Well before California legalized recreational weed in November, the state was already known as a major pot-producer, huge in fact.
According to the Orange County Register, the Golden State’s weed crop is not only the most valuable product in the nation’s biggest agricultural state, it is way ahead of the next most popular crop—by a long shot.
California’s mild climate and year-round farming made the rich Central Valley the breadbasket of the world at one time and provided the U.S. with fruits and vegetables that grew in very few other places.
The same went for the Napa and Imperial Valleys and the dry garlic fields of Fresno.
But now the biggest crop in California’s diverse cornucopia is marijuana.
Using data from the state Department of Food and Agriculture, as well as its own calculation of in-state pot production, the Orange County Register places the value of California’s weed crop above the top five leading agricultural commodities combined.
Here are the top commodities and their worth compared with the estimated amount for marijuana:
1. Marijuana — $23.3 billion
2. Milk — $6.28 billion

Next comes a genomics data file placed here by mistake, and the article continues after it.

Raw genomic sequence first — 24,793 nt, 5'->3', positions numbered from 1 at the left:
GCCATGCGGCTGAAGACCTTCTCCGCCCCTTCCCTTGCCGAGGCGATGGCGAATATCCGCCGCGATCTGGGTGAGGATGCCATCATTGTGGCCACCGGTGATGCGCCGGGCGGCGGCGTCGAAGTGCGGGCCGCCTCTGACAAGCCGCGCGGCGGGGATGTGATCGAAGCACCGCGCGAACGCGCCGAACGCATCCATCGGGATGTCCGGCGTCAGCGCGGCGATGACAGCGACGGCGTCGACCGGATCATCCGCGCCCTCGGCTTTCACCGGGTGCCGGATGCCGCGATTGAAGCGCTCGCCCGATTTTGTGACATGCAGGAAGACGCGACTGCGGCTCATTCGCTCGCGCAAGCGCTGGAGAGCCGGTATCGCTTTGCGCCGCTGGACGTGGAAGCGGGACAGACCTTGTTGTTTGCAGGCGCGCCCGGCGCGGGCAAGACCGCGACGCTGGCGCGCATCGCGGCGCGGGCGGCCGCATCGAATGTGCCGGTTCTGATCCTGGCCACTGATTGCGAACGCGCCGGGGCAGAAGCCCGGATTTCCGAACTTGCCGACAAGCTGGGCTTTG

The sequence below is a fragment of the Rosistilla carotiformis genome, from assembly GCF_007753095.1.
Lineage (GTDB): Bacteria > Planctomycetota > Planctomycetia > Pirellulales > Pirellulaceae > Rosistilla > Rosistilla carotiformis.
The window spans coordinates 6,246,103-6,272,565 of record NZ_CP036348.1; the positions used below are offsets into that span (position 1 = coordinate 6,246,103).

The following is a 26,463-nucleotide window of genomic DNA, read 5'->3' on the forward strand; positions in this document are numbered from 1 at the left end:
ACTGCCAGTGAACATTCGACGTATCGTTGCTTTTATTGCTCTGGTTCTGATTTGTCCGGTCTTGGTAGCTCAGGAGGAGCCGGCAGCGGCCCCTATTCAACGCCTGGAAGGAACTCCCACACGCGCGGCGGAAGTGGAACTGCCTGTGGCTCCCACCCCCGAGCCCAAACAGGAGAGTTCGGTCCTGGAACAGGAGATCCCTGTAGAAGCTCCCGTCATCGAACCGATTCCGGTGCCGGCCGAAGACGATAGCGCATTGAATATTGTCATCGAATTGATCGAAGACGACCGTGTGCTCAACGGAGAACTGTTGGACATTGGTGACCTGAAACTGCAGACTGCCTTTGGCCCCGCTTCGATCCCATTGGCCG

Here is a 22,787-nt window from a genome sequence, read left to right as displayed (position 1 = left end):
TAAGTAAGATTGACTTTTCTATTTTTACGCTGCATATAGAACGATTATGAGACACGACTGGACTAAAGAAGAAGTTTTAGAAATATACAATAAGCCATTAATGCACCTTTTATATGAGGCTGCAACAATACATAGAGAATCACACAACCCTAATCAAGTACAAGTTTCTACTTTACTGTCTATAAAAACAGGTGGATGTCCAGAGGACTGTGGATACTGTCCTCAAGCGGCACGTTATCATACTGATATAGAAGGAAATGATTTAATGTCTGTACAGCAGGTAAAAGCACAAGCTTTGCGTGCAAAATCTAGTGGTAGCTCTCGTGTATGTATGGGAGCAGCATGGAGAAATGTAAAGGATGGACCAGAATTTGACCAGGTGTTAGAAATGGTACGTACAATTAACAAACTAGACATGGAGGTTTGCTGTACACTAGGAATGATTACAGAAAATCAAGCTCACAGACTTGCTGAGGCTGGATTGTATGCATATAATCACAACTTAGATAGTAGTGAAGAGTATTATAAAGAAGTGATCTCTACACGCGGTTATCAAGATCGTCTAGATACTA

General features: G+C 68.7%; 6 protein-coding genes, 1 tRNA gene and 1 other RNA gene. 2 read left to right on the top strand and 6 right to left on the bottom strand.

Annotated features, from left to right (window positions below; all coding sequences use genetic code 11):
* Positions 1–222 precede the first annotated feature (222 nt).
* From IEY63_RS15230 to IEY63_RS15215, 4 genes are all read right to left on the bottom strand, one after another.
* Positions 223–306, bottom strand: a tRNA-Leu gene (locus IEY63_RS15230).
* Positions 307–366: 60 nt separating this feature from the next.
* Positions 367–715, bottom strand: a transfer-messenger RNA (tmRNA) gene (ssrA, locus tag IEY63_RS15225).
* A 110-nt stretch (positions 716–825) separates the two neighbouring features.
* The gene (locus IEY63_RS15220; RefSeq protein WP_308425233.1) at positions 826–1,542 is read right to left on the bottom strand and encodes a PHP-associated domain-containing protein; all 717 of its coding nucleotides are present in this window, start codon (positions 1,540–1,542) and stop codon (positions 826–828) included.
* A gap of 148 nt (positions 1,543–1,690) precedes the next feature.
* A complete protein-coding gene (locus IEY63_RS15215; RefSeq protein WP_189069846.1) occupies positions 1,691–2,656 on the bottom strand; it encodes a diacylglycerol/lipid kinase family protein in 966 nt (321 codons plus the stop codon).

3. Almonds — $5.33 billion
4. Grapes — $4.95 billion
5. Cattle, Calves — $3.39 billion
6. Lettuce — $2.25 billion
The figure of $23.3 billion for the pot crop is nearly three times what Arcview Market Research estimated that California’s legal market would be after legalization of recreational pot.
The Register reported that one indication of how much marijuana is grown in California is the number of plants seized by law enforcement on federal lands. The UN Office on Drugs and Crime calculates that those seizures account for 10 to 20 percent of the weed produced.
There is just so much land to grow on.
According to the California Protected Area Database, the total area of protected land in California is 49 million acres, or 46.7 percent of the state (not including easements), which is a huge amount for the most populous state in the country. This includes 1.3 million acres of state park land and more than 20 million acres of national forest and wilderness.
California pot producers are obviously growing billions of dollars worth of weed in these areas and on private land that is not being accounted for by the state’s legal market.
But, with most of the weed on the U.S. market coming from California, as Alternet pointed out, the phenomenon of growing in national parks or on protected land is not going to stop until people in states like Illinois, Florida and New York can grow their own.
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